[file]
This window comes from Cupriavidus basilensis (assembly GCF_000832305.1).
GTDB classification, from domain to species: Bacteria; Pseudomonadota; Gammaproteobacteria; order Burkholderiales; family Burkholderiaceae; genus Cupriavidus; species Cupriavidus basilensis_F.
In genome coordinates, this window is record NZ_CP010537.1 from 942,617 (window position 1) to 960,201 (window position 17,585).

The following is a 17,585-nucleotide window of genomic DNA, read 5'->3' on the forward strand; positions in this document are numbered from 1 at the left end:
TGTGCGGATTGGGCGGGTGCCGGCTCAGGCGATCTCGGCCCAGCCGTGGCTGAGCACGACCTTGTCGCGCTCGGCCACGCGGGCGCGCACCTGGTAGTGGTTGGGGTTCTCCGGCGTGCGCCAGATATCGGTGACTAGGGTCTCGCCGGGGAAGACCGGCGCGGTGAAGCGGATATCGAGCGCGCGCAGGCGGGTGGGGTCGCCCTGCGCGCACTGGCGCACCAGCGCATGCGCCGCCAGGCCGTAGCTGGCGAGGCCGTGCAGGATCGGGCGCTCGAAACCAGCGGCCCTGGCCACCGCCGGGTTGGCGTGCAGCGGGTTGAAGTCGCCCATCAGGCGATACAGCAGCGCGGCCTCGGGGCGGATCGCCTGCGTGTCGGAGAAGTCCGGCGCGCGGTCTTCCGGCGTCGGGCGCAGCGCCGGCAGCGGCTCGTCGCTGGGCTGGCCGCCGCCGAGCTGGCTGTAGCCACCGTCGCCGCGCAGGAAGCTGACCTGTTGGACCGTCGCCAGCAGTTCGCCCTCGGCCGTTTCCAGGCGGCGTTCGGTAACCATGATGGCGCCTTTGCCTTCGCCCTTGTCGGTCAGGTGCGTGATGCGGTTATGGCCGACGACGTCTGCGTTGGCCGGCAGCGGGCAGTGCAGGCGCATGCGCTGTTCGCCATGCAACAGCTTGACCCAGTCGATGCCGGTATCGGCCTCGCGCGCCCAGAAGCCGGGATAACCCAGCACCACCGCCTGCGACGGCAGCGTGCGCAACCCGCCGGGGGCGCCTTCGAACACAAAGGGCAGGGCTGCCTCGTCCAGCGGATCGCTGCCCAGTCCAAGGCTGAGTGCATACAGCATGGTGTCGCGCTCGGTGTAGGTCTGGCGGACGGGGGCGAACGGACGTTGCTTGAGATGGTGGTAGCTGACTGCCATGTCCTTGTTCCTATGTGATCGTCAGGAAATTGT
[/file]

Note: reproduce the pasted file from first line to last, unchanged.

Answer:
This window comes from Cupriavidus basilensis (assembly GCF_000832305.1).
GTDB classification, from domain to species: Bacteria; Pseudomonadota; Gammaproteobacteria; order Burkholderiales; family Burkholderiaceae; genus Cupriavidus; species Cupriavidus basilensis_F.
In genome coordinates, this window is record NZ_CP010537.1 from 942,617 (window position 1) to 960,201 (window position 17,585).

The following is a 17,585-nucleotide window of genomic DNA, read 5'->3' on the forward strand; positions in this document are numbered from 1 at the left end:
TGTGCGGATTGGGCGGGTGCCGGCTCAGGCGATCTCGGCCCAGCCGTGGCTGAGCACGACCTTGTCGCGCTCGGCCACGCGGGCGCGCACCTGGTAGTGGTTGGGGTTCTCCGGCGTGCGCCAGATATCGGTGACTAGGGTCTCGCCGGGGAAGACCGGCGCGGTGAAGCGGATATCGAGCGCGCGCAGGCGGGTGGGGTCGCCCTGCGCGCACTGGCGCACCAGCGCATGCGCCGCCAGGCCGTAGCTGGCGAGGCCGTGCAGGATCGGGCGCTCGAAACCAGCGGCCCTGGCCACCGCCGGGTTGGCGTGCAGCGGGTTGAAGTCGCCCATCAGGCGATACAGCAGCGCGGCCTCGGGGCGGATCGCCTGCGTGTCGGAGAAGTCCGGCGCGCGGTCTTCCGGCGTCGGGCGCAGCGCCGGCAGCGGCTCGTCGCTGGGCTGGCCGCCGCCGAGCTGGCTGTAGCCACCGTCGCCGCGCAGGAAGCTGACCTGTTGGACCGTCGCCAGCAGTTCGCCCTCGGCCGTTTCCAGGCGGCGTTCGGTAACCATGATGGCGCCTTTGCCTTCGCCCTTGTCGGTCAGGTGCGTGATGCGGTTATGGCCGACGACGTCTGCGTTGGCCGGCAGCGGGCAGTGCAGGCGCATGCGCTGTTCGCCATGCAACAGCTTGACCCAGTCGATGCCGGTATCGGCCTCGCGCGCCCAGAAGCCGGGATAACCCAGCACCACCGCCTGCGACGGCAGCGTGCGCAACCCGCCGGGGGCGCCTTCGAACACAAAGGGCAGGGCTGCCTCGTCCAGCGGATCGCTGCCCAGTCCAAGGCTGAGTGCATACAGCATGGTGTCGCGCTCGGTGTAGGTCTGGCGGACGGGGGCGAACGGACGTTGCTTGAGATGGTGGTAGCTGACTGCCATGTCCTTGTTCCTATGTGATCGTCAGGAAATTGT